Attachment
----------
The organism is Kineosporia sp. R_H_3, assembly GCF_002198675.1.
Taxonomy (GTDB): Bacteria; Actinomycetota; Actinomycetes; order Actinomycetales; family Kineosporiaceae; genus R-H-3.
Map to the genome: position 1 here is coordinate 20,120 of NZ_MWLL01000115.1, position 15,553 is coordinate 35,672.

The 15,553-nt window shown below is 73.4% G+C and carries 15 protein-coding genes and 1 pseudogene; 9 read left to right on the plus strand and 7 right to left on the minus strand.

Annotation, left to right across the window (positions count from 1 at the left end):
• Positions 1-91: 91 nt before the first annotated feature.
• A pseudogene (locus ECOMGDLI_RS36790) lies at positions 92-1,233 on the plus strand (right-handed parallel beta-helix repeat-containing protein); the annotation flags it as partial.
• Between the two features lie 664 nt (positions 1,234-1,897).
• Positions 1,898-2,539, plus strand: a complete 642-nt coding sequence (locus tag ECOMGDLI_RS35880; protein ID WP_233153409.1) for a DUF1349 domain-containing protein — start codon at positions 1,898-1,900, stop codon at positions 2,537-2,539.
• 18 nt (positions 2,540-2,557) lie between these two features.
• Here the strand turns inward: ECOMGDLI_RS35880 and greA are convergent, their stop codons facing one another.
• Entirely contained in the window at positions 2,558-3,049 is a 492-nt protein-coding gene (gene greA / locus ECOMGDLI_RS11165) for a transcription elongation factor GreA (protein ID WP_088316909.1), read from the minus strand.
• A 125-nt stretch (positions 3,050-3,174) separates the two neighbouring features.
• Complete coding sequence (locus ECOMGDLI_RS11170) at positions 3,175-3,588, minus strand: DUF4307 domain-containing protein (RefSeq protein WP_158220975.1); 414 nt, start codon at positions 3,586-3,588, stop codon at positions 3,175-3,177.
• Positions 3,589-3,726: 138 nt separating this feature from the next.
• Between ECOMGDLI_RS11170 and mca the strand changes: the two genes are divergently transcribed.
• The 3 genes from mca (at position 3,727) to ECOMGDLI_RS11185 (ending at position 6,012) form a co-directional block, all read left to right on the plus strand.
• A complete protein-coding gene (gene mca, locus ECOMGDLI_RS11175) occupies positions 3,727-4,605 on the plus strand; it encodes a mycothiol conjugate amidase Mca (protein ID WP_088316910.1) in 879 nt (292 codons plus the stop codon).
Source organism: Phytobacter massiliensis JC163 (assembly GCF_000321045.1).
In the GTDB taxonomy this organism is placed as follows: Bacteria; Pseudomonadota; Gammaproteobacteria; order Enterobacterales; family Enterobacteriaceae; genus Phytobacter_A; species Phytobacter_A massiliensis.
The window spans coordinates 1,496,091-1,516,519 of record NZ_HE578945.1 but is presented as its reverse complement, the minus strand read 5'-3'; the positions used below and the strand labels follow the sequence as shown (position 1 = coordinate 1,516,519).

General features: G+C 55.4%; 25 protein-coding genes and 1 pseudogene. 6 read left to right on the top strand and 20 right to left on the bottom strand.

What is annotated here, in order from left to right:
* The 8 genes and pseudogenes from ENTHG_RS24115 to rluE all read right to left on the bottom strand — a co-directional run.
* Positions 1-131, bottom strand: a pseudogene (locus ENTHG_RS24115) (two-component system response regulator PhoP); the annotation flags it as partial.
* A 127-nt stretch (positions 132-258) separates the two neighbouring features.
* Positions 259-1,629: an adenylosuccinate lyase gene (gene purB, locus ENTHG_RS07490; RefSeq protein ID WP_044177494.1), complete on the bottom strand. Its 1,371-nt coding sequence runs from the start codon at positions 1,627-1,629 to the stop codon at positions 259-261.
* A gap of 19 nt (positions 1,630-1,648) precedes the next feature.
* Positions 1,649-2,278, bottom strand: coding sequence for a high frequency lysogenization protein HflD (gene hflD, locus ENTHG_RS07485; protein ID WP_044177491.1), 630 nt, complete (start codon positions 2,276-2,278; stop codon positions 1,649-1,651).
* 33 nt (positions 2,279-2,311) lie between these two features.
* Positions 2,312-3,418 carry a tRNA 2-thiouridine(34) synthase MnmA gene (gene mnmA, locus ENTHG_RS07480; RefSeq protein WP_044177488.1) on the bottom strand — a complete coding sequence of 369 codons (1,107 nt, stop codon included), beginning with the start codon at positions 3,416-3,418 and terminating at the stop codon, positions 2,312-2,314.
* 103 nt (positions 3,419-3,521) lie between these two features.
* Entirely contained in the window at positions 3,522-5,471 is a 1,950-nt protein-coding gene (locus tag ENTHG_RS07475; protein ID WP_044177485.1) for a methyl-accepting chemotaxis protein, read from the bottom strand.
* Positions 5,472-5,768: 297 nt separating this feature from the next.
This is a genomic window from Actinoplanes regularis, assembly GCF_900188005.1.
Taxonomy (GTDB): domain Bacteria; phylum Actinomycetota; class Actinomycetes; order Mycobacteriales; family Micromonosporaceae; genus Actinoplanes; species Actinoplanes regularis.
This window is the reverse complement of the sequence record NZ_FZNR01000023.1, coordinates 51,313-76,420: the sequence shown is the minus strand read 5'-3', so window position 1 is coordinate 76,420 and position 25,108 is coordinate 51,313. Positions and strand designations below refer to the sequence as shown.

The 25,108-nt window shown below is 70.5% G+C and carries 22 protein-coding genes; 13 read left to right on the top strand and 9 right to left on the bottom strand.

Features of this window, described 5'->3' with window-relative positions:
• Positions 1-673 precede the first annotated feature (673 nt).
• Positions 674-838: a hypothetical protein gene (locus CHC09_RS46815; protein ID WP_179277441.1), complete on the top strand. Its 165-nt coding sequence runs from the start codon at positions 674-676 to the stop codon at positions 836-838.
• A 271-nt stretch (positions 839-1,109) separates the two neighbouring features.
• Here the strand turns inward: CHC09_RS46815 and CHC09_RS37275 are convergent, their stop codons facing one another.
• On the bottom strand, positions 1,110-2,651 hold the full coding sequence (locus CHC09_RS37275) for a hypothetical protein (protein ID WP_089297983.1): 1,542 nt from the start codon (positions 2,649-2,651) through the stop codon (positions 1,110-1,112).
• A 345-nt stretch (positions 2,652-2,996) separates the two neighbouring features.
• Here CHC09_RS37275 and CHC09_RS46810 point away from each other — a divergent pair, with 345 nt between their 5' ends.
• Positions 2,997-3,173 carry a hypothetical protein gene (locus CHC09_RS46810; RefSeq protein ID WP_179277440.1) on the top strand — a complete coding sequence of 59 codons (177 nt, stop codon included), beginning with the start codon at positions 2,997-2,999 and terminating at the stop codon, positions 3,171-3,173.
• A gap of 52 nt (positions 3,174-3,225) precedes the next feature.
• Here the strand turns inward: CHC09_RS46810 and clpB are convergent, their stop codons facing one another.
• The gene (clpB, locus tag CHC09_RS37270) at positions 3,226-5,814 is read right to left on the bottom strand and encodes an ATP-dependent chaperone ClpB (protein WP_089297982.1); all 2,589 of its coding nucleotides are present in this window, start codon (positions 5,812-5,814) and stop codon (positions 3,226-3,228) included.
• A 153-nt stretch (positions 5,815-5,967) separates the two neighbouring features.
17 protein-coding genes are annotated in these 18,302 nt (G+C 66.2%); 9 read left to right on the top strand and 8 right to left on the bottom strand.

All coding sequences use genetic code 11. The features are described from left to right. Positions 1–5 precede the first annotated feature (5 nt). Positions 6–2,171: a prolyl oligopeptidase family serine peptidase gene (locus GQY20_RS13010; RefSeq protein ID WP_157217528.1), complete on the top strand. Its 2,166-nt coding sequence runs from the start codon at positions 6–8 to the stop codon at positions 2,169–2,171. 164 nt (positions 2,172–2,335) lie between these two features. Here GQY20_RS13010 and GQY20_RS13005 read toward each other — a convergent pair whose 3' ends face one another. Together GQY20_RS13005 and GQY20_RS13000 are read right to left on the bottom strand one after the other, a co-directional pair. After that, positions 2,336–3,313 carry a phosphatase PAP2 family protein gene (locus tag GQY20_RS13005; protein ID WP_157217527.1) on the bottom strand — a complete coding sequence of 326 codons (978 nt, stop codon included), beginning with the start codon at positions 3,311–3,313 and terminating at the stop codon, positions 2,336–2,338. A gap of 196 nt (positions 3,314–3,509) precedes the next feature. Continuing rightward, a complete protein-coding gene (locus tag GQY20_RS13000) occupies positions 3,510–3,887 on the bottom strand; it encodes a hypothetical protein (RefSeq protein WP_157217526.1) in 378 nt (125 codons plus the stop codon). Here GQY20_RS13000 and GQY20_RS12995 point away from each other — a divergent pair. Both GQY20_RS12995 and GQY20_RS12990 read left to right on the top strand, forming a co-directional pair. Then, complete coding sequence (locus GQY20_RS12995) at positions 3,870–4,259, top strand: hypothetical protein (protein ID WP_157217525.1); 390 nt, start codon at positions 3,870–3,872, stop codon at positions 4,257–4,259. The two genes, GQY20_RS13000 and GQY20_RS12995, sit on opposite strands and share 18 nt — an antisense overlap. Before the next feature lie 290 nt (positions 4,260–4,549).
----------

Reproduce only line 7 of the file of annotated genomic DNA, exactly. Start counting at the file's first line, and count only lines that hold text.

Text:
• A pseudogene (locus ECOMGDLI_RS36790) lies at positions 92-1,233 on the plus strand (right-handed parallel beta-helix repeat-containing protein); the annotation flags it as partial.